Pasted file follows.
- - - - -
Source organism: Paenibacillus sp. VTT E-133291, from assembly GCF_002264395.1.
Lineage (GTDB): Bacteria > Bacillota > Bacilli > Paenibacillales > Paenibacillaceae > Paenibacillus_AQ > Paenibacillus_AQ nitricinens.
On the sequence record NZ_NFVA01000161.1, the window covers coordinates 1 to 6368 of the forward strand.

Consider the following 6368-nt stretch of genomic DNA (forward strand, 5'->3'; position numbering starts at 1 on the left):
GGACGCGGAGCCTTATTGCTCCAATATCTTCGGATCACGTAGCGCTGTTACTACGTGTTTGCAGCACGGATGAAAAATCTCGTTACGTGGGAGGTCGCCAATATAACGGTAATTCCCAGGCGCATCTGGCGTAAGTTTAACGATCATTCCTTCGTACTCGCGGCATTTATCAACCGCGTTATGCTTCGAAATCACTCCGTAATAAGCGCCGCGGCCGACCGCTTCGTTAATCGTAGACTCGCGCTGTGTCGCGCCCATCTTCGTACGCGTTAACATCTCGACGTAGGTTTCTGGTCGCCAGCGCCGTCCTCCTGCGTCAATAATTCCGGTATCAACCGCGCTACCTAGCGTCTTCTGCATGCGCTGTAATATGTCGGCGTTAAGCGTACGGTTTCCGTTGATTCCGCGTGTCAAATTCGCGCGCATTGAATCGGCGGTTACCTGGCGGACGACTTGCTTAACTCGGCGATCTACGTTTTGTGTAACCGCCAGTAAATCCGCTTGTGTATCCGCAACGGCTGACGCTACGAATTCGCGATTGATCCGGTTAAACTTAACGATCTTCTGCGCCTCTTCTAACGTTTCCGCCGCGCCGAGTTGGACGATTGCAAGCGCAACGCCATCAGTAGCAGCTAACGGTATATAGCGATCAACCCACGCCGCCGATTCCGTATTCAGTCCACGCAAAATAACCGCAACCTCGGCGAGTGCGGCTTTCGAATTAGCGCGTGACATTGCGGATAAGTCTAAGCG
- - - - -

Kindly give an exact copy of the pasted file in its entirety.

Source organism: Paenibacillus sp. VTT E-133291, from assembly GCF_002264395.1.
Lineage (GTDB): Bacteria > Bacillota > Bacilli > Paenibacillales > Paenibacillaceae > Paenibacillus_AQ > Paenibacillus_AQ nitricinens.
On the sequence record NZ_NFVA01000161.1, the window covers coordinates 1 to 6368 of the forward strand.

Consider the following 6368-nt stretch of genomic DNA (forward strand, 5'->3'; position numbering starts at 1 on the left):
GGACGCGGAGCCTTATTGCTCCAATATCTTCGGATCACGTAGCGCTGTTACTACGTGTTTGCAGCACGGATGAAAAATCTCGTTACGTGGGAGGTCGCCAATATAACGGTAATTCCCAGGCGCATCTGGCGTAAGTTTAACGATCATTCCTTCGTACTCGCGGCATTTATCAACCGCGTTATGCTTCGAAATCACTCCGTAATAAGCGCCGCGGCCGACCGCTTCGTTAATCGTAGACTCGCGCTGTGTCGCGCCCATCTTCGTACGCGTTAACATCTCGACGTAGGTTTCTGGTCGCCAGCGCCGTCCTCCTGCGTCAATAATTCCGGTATCAACCGCGCTACCTAGCGTCTTCTGCATGCGCTGTAATATGTCGGCGTTAAGCGTACGGTTTCCGTTGATTCCGCGTGTCAAATTCGCGCGCATTGAATCGGCGGTTACCTGGCGGACGACTTGCTTAACTCGGCGATCTACGTTTTGTGTAACCGCCAGTAAATCCGCTTGTGTATCCGCAACGGCTGACGCTACGAATTCGCGATTGATCCGGTTAAACTTAACGATCTTCTGCGCCTCTTCTAACGTTTCCGCCGCGCCGAGTTGGACGATTGCAAGCGCAACGCCATCAGTAGCAGCTAACGGTATATAGCGATCAACCCACGCCGCCGATTCCGTATTCAGTCCACGCAAAATAACCGCAACCTCGGCGAGTGCGGCTTTCGAATTAGCGCGTGACATTGCGGATAAGTCTAAGCG